• The Cause-Effect of Decision Making: to try and tackle a particular decision might be very difficult. The decision is already taken. If the chair were forced to backpedal - what are the broader implications in terms of their ability to lead and be an effective decision maker? Does the decision carry critical likelihood/ consequence of risk? Why the chair acted this way? Is it a one-off, is it reflective of them or board culture, or organizational culture; what would have been the unemotional decision and how is it proved that the unemotional decision would have been the right one?
  • Board Maturity: Is emotional decision making also be indicative of the lack of organizational maturity, or reflect organizations still significantly influenced by founders in executive roles? Business is not run on emotion, if destructive emotion comes in then you have a recipe for disaster. If the Chair proposes an action that is against the best judgment of the other Directors, executive or not, then there is a severe imbalance on the board, rationalization and analysis need take place, and board maturity should be evaluated and improved. 
  • Emotional appeal is in some form morally acceptable: It should, of course, be free of any concern about conflict of interest; we can't simply put aside the "emotional factor". Many times, some good leaders are the ones that have a broad instinct to business and that act emotionally. The question is whether they can conciliate the needs of high-level standard practices with good communication skills. Emotional yes, but broader, meaning evolving all organization and not being an autocratic and egocentric leader. In this case, yes. But emotion shouldn’t put the business at too high risk.   
  • Constructive emotion could have a part to play in an organization’s decision-making process. Concern arises where emotional decisions are allowed to override other more appropriate considerations which are supported by hard facts, and which could, if not challenged, result in an organization taking a wrong direction with potentially serious consequences. Directors need have maturity and discretion that can guide businesses wisely, and guide them not only with strict numbers but with constructive emotion.

3. How Board Govern for change and innovation?

Well run and governed organizations often fail to change or innovate and we are seeing the world where challenging change and innovation is a constant threat to established organizations.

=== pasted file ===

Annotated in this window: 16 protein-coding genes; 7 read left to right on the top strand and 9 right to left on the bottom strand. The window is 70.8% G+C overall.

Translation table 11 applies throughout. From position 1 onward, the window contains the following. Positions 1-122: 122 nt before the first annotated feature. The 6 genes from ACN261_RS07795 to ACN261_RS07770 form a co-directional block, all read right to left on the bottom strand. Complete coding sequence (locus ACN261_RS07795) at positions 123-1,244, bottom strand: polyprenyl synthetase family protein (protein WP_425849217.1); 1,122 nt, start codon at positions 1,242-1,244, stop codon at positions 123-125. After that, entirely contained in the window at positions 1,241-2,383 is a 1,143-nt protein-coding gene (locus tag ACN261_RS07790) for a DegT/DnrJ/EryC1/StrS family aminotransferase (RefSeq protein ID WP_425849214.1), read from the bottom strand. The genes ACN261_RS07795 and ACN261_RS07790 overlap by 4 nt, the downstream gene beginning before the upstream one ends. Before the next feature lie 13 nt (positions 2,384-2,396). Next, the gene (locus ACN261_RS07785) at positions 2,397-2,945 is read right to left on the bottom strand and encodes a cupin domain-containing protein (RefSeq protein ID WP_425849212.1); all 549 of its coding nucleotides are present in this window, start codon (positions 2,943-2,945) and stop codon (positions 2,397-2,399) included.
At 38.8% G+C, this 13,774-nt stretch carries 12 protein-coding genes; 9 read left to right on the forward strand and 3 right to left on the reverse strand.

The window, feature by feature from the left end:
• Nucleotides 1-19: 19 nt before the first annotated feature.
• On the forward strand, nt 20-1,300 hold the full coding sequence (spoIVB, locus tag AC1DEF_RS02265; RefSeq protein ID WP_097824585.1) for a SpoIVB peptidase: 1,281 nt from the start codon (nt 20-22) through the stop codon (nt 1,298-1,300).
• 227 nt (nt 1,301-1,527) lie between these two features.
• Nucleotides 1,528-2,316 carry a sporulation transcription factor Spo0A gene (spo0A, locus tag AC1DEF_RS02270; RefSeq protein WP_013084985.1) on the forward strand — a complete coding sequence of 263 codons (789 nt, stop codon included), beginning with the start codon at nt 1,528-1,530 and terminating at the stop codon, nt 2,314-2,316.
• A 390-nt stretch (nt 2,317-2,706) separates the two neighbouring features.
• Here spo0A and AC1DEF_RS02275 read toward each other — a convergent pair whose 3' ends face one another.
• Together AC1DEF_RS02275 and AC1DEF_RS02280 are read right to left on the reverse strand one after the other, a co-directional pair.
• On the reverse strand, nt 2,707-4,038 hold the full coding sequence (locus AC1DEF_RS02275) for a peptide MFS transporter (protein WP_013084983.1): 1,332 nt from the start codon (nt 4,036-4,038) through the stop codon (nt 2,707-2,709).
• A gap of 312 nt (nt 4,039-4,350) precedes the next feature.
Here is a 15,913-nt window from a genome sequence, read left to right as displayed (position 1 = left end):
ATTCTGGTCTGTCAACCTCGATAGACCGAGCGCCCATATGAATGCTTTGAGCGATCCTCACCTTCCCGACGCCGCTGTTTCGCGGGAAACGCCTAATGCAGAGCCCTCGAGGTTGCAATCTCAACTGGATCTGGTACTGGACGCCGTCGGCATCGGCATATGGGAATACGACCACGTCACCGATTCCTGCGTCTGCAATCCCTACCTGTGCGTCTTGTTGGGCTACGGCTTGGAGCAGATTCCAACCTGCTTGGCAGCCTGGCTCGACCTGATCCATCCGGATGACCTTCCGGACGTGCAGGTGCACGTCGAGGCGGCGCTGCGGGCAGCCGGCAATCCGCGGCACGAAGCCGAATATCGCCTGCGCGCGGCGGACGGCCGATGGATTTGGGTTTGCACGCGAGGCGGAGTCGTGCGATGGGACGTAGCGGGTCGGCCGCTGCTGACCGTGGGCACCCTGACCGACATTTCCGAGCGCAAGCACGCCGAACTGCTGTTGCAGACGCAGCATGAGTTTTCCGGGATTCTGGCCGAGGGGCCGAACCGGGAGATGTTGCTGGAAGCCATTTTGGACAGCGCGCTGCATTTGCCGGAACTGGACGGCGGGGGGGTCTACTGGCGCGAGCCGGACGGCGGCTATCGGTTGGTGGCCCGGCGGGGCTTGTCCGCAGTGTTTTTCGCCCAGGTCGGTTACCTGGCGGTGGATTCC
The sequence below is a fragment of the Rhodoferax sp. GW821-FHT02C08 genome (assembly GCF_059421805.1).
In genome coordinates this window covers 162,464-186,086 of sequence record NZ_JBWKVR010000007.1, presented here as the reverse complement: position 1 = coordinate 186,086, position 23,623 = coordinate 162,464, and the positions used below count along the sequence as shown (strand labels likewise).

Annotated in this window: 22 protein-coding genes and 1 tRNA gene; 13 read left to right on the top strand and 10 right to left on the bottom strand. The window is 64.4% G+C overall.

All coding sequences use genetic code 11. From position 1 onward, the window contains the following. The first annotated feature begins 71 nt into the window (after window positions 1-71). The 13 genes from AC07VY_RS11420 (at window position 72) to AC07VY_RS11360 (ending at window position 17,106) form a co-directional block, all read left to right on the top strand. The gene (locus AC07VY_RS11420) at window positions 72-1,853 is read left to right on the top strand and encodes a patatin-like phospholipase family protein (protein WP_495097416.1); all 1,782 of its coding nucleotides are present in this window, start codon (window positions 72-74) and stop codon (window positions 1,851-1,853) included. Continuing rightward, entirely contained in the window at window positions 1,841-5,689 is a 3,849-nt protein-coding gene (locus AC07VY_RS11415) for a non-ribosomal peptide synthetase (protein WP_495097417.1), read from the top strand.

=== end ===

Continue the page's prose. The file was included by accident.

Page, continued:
• Entrepreneuralism: Entrepreneurialism is a constructive emotion that drives positive value creation in the organization and also about how organizations break mindsets that prevent risk happening and so potentially stifle real innovation and step. Focusing on the issue of an intuitive knowing of the greater good versus emotional reactions to events that are based on shorter-term thinking (personal needs). Longer term effects seem more intuitive while shorter term impacts seem more emotional.
  • Balance: Ying & Yang balance need be considered in regards to making a strategic decision that delivers the real sustainable competitive advantage for an organization. Logic and Rationalism keep business on track, but standard businesses are not viable. Businesses must perform and perform well compared to their peers to be successful in the long run, and it takes some form of emotive connectedness by the board. If the board and the chair aren't emotional if they don't care about the business, then why should they be on the board in the first place? However, such emotion should be positive and controllable.
  • Inquisitiveness: Asking good and pertinent questions are critical for governing changes, so the directors would have to be able to quickly assess any numbers and facts, they are given, against applicable benchmarks and detect relevant hints for further questioning or confirmation. To achieve that, BoDs need deep insight into how things work just by analyzing the aggregates (not necessary to dive into the details). There are numerous high profile 'disaster cases' that suggest a lack of such deep understanding at appropriate levels.
  • Key Focus Area: GRC, Business Strategy and IT Oversight are top three issues in boardroom agenda, technology becomes a business catalyst for innovation and digital transformation, and more and more boards realize such new perspective , may invite more executives with such capacity to contribute to BoD. As the reality and the challenge in governance is not a choice between a good and a bad decision, but between shades of good or bad. And both board and their decision making need also be more dynamic and leverage. 
Board management is both science and art, it takes scientific discipline based on logic & rationalization and artistic touch through emotion/inspiration in order to steer the enterprise ship in such a complex and ambiguous business dynamic.